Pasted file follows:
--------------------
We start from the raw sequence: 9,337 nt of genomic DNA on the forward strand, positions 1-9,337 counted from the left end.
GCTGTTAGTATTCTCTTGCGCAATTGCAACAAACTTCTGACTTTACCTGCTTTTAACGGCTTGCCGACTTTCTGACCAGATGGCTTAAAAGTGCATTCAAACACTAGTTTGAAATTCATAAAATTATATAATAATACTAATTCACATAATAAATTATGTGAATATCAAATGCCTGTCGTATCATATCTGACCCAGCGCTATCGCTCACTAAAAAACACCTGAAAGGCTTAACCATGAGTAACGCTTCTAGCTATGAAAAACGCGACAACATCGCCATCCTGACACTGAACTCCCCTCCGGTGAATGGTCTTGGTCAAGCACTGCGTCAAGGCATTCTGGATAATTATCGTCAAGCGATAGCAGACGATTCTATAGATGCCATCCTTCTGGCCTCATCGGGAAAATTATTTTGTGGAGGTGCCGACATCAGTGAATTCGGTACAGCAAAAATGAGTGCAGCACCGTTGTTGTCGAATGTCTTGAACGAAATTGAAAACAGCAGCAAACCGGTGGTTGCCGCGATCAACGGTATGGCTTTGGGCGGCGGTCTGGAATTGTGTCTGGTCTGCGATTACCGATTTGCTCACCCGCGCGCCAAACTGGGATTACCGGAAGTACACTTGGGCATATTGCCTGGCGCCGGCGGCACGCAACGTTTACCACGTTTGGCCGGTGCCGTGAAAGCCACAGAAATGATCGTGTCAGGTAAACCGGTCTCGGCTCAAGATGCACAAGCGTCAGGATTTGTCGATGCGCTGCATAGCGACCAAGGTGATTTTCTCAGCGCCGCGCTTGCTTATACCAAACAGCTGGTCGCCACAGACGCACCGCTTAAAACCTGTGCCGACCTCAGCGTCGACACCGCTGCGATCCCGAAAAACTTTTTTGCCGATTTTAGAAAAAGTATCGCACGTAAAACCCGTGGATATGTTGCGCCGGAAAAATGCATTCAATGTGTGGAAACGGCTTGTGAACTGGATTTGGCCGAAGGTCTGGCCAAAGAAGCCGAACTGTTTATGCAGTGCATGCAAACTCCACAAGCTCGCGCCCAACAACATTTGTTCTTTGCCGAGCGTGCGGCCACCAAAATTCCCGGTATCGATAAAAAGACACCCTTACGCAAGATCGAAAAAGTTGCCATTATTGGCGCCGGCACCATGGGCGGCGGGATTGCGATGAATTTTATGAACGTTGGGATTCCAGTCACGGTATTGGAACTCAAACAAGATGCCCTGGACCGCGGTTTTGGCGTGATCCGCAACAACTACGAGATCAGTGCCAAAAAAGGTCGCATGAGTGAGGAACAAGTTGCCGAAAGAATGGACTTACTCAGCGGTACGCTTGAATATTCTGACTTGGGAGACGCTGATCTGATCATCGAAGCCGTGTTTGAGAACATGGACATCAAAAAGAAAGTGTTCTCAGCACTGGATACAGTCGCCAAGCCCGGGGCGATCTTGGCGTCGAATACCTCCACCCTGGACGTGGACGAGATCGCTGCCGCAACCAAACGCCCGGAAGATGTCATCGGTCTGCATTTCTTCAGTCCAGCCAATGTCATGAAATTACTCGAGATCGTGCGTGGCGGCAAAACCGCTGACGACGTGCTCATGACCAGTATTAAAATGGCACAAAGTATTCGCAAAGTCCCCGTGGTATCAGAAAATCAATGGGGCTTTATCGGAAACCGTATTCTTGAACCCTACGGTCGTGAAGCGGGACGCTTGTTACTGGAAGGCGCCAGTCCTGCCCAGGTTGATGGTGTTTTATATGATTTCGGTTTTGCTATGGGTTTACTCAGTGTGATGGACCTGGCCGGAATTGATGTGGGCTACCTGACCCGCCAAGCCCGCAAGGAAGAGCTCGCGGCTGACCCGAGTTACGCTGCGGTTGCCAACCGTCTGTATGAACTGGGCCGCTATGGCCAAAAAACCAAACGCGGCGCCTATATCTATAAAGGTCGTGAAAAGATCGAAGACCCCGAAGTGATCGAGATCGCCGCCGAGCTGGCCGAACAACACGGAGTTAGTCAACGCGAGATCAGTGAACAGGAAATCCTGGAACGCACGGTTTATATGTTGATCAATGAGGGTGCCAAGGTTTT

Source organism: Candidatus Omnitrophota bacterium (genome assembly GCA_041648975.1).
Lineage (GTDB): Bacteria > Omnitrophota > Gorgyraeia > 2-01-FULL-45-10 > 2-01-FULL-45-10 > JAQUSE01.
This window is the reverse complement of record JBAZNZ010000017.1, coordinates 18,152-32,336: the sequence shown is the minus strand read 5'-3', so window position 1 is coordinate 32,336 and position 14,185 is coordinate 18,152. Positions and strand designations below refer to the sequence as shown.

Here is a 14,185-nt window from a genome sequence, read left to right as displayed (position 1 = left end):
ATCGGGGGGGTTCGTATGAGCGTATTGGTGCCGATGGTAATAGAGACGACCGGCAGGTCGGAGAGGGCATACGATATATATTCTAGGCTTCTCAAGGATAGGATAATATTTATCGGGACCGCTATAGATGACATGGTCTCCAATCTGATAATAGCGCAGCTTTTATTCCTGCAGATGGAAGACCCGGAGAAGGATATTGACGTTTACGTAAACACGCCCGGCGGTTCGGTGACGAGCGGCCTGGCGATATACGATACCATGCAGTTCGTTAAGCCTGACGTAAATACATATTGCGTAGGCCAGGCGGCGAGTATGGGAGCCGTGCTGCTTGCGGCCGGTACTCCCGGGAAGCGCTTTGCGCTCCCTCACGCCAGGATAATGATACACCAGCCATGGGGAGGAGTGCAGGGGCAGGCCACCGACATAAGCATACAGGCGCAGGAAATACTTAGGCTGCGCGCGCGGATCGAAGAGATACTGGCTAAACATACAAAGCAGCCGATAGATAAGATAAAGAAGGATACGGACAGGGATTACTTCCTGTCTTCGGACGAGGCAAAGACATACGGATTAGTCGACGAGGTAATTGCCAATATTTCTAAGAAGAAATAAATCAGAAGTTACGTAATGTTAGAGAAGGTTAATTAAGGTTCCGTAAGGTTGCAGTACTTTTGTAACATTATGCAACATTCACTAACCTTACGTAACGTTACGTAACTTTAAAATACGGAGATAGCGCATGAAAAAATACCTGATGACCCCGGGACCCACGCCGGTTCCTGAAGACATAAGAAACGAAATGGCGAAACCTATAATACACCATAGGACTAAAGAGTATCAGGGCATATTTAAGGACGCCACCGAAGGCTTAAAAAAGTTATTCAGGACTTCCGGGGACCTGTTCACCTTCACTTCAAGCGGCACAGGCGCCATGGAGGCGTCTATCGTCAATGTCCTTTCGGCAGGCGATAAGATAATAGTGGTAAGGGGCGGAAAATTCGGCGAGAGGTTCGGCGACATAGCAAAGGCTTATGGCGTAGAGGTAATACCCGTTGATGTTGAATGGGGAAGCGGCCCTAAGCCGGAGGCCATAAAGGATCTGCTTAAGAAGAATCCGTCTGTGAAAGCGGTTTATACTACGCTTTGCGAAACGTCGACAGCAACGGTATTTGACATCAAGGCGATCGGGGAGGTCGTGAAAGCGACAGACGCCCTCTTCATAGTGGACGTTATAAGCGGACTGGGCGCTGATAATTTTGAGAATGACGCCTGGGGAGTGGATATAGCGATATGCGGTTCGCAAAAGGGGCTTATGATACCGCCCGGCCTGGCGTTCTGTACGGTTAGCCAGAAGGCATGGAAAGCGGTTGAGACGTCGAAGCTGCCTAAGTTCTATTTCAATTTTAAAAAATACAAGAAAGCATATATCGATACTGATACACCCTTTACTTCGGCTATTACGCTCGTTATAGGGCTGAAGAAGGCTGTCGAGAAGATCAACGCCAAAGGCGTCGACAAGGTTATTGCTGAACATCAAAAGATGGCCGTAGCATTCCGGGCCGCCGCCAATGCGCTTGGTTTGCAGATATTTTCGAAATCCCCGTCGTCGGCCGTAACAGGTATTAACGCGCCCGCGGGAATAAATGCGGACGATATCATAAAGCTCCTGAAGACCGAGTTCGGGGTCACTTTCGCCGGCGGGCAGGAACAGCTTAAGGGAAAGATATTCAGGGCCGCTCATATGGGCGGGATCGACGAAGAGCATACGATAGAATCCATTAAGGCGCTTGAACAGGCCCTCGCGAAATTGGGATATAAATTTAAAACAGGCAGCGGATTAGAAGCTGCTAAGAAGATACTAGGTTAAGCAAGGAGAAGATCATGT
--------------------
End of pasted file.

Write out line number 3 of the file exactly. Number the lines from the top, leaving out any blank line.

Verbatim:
Source organism: Candidatus Omnitrophota bacterium (genome assembly GCA_041648975.1).